Microbiology 496 (a two-unit course) is required of all microbiology majors. The purpose of this course is to have students explore a "microbiological" topic of their choice, based on current research publications. MICROM 496 is also a writing course and is intended as an exercise in good scientific writing. Normally students take this course after they have had some exposure to microbiology enabling them to decide which areas in microbiology are of the most interest to them. Students are assigned a grade for MICROM 496, and microbiology majors are required to have a grade of at least 1.8.
A MICROM 496 orientation workshop is offered in the first week of every quarter. Students may attend this workshop any time during the major, and are strongly advised to attend no later than the quarter before registering for MICROM 496. Topics covered include how to write a good research paper, choosing an appropriate topic, use of PubMed, how to find a mentor, role of the mentor and mentor’s expectations, student’s responsibilities, and time management.
It is up to the student to contact a faculty member and arrange for them to be the sponsor. Research interests of Microbiology faculty are listed at http://depts.washington.edu/micro/faculty/index.htm. Students engaged in laboratory research (MICROM 499) are encouraged to use MICROM 496 to write up their research results. The reports will be evaluated by the research mentor and credit for both MICROM 499 and 496 will be assigned by the mentor.
Occasionally, faculty members from outside the Microbiology Department will be permitted to supervise undergraduate research projects (including MICROM 496) in Microbiology. However, prior approval from the Department is required. This is done through a petition form. On the form students provide a description of the topic, and the form is signed by the proposed faculty sponsor. The form should be submitted to Andrea Pardo and is reviewed by Dr. John Leigh.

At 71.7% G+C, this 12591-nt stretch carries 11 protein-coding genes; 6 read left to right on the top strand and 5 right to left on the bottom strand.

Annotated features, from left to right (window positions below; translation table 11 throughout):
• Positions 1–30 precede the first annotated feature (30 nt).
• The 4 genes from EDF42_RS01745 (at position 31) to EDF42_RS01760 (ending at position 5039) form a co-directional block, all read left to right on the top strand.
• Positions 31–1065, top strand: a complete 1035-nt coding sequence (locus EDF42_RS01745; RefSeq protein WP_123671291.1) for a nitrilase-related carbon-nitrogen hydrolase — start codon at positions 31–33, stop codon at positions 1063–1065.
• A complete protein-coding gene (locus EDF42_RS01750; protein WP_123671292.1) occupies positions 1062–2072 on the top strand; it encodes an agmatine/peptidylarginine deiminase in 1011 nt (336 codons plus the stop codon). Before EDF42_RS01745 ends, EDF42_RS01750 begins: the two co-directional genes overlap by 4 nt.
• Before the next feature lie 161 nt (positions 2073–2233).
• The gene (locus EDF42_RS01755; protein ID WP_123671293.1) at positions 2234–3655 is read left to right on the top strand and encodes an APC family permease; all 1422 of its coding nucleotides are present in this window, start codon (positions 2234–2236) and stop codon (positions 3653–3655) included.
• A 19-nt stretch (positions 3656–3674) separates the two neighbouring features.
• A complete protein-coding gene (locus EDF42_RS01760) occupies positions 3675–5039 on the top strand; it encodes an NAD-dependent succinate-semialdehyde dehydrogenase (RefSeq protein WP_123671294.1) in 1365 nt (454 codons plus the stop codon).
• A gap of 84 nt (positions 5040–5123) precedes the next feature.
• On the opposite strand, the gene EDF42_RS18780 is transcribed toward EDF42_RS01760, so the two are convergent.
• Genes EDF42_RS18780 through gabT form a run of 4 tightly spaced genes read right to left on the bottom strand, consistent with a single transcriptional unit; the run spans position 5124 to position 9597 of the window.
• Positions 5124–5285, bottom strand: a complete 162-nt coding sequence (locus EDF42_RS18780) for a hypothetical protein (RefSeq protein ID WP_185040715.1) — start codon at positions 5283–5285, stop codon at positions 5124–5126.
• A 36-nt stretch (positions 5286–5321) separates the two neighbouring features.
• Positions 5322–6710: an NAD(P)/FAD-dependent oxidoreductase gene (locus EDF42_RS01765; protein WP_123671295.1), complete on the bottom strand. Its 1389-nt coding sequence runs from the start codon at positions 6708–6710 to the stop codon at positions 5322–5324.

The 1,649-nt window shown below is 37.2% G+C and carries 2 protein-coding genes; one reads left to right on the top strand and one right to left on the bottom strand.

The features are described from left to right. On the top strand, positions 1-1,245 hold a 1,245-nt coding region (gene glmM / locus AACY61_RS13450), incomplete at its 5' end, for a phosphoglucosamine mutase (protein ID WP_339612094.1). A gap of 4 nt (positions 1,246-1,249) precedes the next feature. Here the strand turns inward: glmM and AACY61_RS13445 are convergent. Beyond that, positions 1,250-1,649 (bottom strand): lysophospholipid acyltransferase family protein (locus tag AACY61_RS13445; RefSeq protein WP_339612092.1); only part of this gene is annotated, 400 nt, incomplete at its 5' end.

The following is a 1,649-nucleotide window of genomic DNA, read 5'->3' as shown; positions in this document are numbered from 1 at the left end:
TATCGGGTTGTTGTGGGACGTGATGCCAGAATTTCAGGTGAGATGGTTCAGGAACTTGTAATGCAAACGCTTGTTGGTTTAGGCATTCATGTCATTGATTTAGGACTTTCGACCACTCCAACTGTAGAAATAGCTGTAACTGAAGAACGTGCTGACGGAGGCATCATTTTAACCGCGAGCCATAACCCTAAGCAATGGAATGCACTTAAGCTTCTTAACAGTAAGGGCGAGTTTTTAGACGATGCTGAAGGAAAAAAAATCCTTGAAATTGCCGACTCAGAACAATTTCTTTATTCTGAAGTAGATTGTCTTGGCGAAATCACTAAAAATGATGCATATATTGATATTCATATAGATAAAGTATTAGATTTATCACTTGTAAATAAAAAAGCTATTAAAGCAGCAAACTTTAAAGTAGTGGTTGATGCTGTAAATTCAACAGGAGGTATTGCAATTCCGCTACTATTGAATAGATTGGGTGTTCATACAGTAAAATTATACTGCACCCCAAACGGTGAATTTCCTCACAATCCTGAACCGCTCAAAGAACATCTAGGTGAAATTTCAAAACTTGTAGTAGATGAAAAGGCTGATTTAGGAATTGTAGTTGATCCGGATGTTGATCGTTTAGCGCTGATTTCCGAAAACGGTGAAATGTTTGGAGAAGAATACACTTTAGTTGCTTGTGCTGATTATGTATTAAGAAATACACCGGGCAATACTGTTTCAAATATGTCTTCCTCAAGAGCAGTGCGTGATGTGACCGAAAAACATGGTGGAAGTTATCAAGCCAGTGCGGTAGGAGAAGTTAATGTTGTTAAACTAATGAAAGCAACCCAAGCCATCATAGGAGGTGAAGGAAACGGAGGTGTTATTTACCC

Departmental honors students: Departmental honors students should register for MICROM 495 (Honors Undergraduate Research) as well as MICROM 496. For these students credit for MICROM 495 will be given only upon submission and approval of the MICROM 496 paper (completion of the research project). In this case, the format of the report should be similar to that used in writing up a research paper for publication (Abstract, Introduction, Materials and Methods, Results, and Discussion). Reports will be reviewed by one additional faculty member recommended by the faculty research mentor. Both reviewers must concur that the student merits credit for both 495 and 496.
How to Progress in Micro 496
Students are encouraged to seek the advice and assistance of their faculty sponsor throughout the course. Meet with or email your sponsor on a regular basis to discuss the topic material, review progress, and ensure successful and timely completion of your MICROM 496 report. The initial meeting should take place no later than the first week of the quarter to discuss selection of topic and sponsor expectations. Faculty sponsors are prepared to (1) assist students in defining the breadth and depth of a mutually agreed-upon topic, and (2) when possible direct the student to recent articles on the topic selected. By the 3rd or 4th week of the quarter students are expected to submit a tentative outline of their paper, which the sponsor must approve. Students must submit a draft of the paper by the 7th week of the quarter. Faculty will return comments, which the students will incorporate into their final reports.